As a performer and songwriter, I live for the moments I get to see my work come to life as well as the process it took to get there. Any musician will tell you that albums are never easy to make. You will find that things don’t go as planned, and it is in those moments where true magic, creativity, and open-mindedness meld to breathe life into your studio project. I had an awesome opportunity to attend a clinic on this very subject featuring the Daryl Lowery jazz!Quartet.
This quartet—featuring Berklee faculty Mark Walker on drums, Consuelo Candelaria-Barry on piano, Keala Kaumeheiwa on bass, and Daryl Lowery on saxophone—performed some original music at Cafe 939 in preparation for an upcoming recording session slated for this month. Daryl, a Berklee ear training professor, has played with the likes of such jazz cats as Ran Blake, Boston’s funk legend Ellis Hall, Dizzy Gillespie, and Jackie Byard. How cool is it to be within feet of someone who has played with the greats and be able to ask pretty much whatever I wanted? This was a free concert, Q/A session, and a meet-and-greet rolled into one. I was in awe and knew that I couldn’t and wouldn’t let this opportunity go to waste.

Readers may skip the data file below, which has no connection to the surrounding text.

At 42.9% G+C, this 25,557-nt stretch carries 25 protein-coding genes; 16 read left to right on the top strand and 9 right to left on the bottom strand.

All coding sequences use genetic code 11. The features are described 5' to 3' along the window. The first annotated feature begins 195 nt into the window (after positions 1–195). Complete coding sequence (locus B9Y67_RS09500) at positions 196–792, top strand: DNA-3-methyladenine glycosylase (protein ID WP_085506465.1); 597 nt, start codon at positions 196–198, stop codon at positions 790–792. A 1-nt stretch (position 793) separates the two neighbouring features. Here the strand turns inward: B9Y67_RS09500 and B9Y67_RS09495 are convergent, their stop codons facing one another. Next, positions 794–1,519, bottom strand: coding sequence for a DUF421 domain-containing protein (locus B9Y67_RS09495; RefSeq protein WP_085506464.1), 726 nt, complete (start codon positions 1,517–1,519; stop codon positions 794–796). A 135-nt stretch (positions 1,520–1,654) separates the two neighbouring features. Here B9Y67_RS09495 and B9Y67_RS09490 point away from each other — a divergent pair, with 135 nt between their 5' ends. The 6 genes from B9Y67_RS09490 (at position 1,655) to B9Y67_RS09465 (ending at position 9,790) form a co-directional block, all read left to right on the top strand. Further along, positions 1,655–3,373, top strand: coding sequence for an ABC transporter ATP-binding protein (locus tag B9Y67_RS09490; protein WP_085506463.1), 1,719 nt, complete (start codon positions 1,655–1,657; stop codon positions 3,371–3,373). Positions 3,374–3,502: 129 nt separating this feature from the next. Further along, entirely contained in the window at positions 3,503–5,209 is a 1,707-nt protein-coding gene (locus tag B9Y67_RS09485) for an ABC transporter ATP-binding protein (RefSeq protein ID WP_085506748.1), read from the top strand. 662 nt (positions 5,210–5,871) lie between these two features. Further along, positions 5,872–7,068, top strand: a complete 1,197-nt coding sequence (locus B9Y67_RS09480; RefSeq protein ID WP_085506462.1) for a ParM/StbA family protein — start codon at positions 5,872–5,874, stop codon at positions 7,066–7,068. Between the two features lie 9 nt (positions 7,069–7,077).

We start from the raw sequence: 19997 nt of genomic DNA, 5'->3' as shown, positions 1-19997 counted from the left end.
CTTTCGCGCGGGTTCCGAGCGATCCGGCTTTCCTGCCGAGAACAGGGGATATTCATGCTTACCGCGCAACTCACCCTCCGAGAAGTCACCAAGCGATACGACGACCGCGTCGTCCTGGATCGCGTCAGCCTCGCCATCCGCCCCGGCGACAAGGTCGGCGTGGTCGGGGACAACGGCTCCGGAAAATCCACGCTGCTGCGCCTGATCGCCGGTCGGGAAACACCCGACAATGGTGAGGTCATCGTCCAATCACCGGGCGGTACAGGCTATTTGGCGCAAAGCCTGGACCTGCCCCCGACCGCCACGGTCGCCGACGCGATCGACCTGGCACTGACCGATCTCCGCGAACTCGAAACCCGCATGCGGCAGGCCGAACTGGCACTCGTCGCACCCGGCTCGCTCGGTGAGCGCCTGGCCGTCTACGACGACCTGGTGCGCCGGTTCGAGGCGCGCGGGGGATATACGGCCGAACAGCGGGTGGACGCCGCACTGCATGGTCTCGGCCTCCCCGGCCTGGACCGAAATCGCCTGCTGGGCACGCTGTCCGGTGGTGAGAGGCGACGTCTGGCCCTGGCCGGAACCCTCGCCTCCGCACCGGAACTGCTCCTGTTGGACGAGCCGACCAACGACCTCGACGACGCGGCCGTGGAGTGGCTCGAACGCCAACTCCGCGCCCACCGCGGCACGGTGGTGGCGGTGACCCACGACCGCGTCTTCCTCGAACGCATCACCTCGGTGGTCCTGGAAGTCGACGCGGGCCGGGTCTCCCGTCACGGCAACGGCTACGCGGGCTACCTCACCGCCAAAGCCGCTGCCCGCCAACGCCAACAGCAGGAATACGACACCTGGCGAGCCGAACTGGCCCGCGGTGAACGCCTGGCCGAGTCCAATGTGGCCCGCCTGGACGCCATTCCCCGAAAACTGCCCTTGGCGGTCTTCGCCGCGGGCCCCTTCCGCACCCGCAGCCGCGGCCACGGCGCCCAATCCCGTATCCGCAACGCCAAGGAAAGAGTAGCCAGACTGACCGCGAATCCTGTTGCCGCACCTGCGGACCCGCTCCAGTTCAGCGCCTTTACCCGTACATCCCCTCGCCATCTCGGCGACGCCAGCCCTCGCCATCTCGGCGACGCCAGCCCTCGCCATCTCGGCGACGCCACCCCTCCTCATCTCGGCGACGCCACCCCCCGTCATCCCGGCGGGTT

I caught up with Daryl after the clinic and picked his brain about of how the band is preparing for the experience of “cutting” live. We also talked about limited rehearsal time/rehearsal strategies, and how pre-production strategies are key to putting together a killer live studio album.
Here is an edited version of the conversation.
On putting an album together
When recording an album, is there a form to putting it together? Should you have an equal mix of ballads and up-tempo songs?
I wrote so many ballads leading up to today including the one we just played. For me you can’t put a record together with five ballads so I suppose I need to make sure I mix it up.